US federal investigators have condemned Apple's internal inquiry into the backdating of stock options at the company, The Times claims this morning.
According to the report, the US Securities and Exchange Commission and the US Department of Justice have asked Apple to hand over more documents explaining how company executives were granted the options.
As previously reported Apple CEO Steve Jobs was last week called in for questioning, in particular regarding some options granted to him in December 2001 that were backdated to October.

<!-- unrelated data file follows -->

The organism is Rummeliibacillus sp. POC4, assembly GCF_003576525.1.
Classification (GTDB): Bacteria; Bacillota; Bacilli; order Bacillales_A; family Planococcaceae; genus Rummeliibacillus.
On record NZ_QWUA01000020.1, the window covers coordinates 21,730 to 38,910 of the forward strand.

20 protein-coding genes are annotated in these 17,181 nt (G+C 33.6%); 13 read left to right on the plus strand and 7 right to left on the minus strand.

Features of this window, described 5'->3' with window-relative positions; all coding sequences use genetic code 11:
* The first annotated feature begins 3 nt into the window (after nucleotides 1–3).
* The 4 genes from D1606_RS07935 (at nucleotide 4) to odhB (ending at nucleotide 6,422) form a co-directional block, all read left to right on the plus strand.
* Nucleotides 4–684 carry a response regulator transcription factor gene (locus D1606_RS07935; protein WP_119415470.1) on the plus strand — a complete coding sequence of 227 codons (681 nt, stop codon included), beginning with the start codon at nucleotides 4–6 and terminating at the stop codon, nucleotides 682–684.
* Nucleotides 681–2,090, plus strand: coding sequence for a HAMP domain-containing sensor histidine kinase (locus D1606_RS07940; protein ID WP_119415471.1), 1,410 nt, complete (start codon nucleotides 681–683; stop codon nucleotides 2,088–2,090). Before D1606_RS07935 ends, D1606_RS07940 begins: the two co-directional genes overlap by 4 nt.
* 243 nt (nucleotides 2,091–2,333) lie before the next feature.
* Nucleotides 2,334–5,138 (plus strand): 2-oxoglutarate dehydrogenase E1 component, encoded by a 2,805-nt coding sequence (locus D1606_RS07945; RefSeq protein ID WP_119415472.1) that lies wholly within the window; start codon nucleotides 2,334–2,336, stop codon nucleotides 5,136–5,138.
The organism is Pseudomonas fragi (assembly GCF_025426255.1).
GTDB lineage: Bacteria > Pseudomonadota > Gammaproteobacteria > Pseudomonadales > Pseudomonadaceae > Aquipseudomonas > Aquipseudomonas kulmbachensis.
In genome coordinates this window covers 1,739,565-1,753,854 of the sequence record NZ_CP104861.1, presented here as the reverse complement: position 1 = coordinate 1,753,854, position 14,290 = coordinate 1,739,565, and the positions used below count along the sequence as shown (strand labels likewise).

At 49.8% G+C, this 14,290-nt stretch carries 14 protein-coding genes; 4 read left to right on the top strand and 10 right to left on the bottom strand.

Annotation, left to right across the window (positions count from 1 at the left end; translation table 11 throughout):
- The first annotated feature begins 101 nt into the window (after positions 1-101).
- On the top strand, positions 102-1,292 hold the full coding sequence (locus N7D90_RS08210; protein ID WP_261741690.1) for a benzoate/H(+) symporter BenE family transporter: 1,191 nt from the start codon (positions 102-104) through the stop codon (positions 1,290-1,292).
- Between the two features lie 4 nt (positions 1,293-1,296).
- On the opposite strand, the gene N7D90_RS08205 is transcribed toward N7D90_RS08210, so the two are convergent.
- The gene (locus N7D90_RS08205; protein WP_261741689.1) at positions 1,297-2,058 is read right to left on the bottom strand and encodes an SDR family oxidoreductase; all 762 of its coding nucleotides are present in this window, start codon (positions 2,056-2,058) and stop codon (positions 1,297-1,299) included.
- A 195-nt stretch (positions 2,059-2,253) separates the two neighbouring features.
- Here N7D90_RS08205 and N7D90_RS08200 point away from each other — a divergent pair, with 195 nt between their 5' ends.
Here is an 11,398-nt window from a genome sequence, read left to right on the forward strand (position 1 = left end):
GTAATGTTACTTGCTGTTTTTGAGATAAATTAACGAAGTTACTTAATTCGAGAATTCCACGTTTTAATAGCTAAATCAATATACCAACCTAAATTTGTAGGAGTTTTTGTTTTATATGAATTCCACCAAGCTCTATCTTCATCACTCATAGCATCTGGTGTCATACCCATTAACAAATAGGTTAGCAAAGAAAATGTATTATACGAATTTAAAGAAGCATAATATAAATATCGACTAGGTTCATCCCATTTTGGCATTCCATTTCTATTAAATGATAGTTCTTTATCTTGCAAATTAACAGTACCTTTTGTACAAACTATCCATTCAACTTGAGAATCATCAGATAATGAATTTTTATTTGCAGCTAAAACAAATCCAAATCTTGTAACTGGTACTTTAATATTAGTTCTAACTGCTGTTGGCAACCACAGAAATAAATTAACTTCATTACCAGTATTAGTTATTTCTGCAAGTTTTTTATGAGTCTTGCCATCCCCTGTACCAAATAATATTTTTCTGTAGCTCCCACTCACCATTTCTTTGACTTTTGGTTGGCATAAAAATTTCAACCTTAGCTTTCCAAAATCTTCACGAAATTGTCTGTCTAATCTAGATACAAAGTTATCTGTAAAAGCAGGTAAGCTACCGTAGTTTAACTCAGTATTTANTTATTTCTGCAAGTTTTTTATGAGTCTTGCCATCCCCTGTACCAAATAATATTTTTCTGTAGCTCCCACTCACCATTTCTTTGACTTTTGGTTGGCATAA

The company falsified records regarding this grant. The lawyer who drew up false records has now been let go from Apple, but has claimed she was acting under orders from Apple General Counsel Nancy Heinen, who has also quit the company.
In a related report, it has been revealed that Jobs waited eight months to declare the December 2001 options — perfectly legitimate in itself, but a longer-than-usual wait for a filing from an Apple executive.
According to The Times, a SEC source said: “To have a representative from the Department of Justice — a criminal prosecutor — attend an interview with a company CEO is a very serious matter. This is not a polite request for information."
The investigation is likely to proceed "for some time".